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Don Garber on MLS's big media push
by Paul Kennedy, June 21st, 2013 3PM

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TAGS:  mls, soccer business, television

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By Paul Kennedy

MLS Commissioner Don Garber met with Soccer America editors Paul Kennedy, Ridge Mahoney and Mike Woitalla Thursday in San Jose, where he was speaking at the Silicon Valley Business Journal's Sports Summit.

As it has expanded from 10 teams in 2004 to 19 now and 20 in 2015 with the addition of New York City FC and built new stadiums across the country, Major League Soccer has seen rapid growth in attendance. But behind the scenes it is investing heavily on learning about its fan base and developing content to serve its growing fan base.

MLS's announcement this week of the launch of new media company MLS+ and a new business unit, MLS Business Ventures, reflects the multi-million dollar commitment it has made on the media side, in part through the injection of capital from the sale of a part of Soccer United Marketing to private equity giant Providence Equity Partners two years ago.

Just as MLS is about to enter into critical negotiations with television networks on a new television deal to begin in the 2015 season, it is betting that there will be increasing opportunities for it in the digital world, where its growing core of young fans reside. Garber hinted that MLS will look to expand these new media ventures abroad, hoping to duplicate its success in North America and take advantage of the strong reputation MLS has developed internationally for some of its business ventures.

Garber calls some of the content MLS+ is producing for such shows as MLS Insider, which launches Friday at 7:30 p.m ET on NBC Sports Network, the "tip of the iceberg."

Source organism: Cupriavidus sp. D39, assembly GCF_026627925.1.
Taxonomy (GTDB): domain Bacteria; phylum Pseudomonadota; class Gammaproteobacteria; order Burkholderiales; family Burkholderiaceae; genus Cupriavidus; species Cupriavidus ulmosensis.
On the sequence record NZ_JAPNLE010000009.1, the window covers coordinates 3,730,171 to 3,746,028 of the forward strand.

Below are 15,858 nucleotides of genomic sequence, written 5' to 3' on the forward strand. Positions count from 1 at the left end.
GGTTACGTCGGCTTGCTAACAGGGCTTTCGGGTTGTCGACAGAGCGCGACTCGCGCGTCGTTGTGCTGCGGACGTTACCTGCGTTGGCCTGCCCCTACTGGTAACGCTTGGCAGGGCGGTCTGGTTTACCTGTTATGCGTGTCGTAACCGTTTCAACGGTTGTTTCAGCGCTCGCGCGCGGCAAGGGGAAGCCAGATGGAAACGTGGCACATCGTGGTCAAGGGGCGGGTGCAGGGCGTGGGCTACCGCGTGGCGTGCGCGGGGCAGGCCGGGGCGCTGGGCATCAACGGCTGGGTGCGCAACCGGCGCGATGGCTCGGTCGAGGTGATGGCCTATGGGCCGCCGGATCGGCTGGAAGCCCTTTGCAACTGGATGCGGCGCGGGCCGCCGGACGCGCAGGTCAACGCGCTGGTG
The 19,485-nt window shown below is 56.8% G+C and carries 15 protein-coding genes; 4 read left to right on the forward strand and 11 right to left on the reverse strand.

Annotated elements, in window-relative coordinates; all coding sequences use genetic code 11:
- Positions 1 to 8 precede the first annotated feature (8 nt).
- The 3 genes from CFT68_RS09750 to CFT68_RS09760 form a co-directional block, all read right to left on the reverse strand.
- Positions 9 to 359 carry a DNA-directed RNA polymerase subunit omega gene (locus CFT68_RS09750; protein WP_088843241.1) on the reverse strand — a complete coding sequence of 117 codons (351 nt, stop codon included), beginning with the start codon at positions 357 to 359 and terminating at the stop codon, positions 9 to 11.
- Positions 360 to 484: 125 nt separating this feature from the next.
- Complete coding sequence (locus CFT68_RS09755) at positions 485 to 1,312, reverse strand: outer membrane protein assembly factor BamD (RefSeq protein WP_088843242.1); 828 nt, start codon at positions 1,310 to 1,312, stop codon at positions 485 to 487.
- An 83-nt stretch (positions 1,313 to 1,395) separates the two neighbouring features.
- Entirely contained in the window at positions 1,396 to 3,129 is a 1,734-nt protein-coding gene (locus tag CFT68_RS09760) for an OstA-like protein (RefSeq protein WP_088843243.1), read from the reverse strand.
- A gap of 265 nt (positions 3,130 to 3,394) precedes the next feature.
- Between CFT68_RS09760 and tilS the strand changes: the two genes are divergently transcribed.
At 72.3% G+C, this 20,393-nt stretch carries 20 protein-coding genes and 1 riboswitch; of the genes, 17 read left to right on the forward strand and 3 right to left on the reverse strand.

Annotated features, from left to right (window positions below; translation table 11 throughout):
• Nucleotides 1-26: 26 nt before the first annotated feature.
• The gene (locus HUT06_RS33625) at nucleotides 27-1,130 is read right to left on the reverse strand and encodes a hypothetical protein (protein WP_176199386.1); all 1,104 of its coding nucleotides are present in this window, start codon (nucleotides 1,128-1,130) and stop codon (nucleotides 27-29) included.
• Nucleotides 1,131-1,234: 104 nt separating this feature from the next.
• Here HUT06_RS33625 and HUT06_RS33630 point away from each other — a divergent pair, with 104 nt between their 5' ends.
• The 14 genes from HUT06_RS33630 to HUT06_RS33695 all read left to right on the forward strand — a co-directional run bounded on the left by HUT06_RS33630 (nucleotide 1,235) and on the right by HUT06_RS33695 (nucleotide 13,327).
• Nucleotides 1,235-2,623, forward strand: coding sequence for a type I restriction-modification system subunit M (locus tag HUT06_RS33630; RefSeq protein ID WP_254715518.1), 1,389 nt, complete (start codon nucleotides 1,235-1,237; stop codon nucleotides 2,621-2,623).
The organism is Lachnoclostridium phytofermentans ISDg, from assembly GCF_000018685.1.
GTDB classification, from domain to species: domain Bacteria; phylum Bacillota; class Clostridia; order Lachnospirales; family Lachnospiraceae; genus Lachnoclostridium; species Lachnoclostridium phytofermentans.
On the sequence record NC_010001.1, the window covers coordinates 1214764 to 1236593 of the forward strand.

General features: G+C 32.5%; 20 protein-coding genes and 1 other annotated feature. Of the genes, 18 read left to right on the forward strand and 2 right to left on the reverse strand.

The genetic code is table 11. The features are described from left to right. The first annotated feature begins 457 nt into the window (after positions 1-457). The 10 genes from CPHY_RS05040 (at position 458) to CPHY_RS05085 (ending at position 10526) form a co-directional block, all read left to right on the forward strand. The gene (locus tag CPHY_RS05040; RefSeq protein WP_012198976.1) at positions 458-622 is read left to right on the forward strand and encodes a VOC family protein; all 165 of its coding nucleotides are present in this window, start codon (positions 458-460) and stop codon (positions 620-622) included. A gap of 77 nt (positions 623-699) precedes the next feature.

Garber doesn't know how the fast-growing soccer media market will shake out -- all the major soccer properties change hands by 2015 or are, like MLS's rights. up for bid between now and then -- but there is no doubt that, as he says, soccer has gone from being dismissed or considered an afterthought in American sports media just a decade ago to being "one of the buzz properties."

Here is what Garber had to say about some of MLS's latest developments ...

The launch of MLS Business Ventures, to be headed by Gary Stevenson, its president and managing director who has a long record of success in the sports media industry, most recently with the launch of the Pac-12 Networks ...

"We're positioned to continue our leadership of the commercial market for soccer in North America and expand upon the resources we have in Soccer United Marketing and to delve far more deeply into the media space. So where Kathy Carter, who has done a really capable job of growing a commercial business, a sponsorship business, a licensing business, an international game market business, we really have not had resources to try to develop a broader media business since we started Soccer United Marketing with a media premise in 2002 with the purchase of the World Cup rights.

"Gary Stevenson is a guy whom I've known most of my career, back to my pre-NFL days when I worked for a p.r. agency in sports marketing and he was at ProServ. We've kept in touch over the years, and he's arguably one of the most seasoned sports business media executives in the industry and will give us the firepower to really figure out how we can grow a very important part of what every league has to be strong in, which is the world of traditional media and digital media. Our television rights are up [at the end of the 2014 season] and we're in the process of working through how to package our rights to go out of house to market. I think there will be a robust market for MLS rights from all of the various partners we have today as well as others, and Gary is going to take charge of it. He's also going to spend a lot of time working with Kathy on how to really superserve all our relationships with the corporate community. I think we've done a good job there. We are arguably one of the leading corporate commercial soccer companies in the world."

How MLS Business Ventures will differ from SUM ...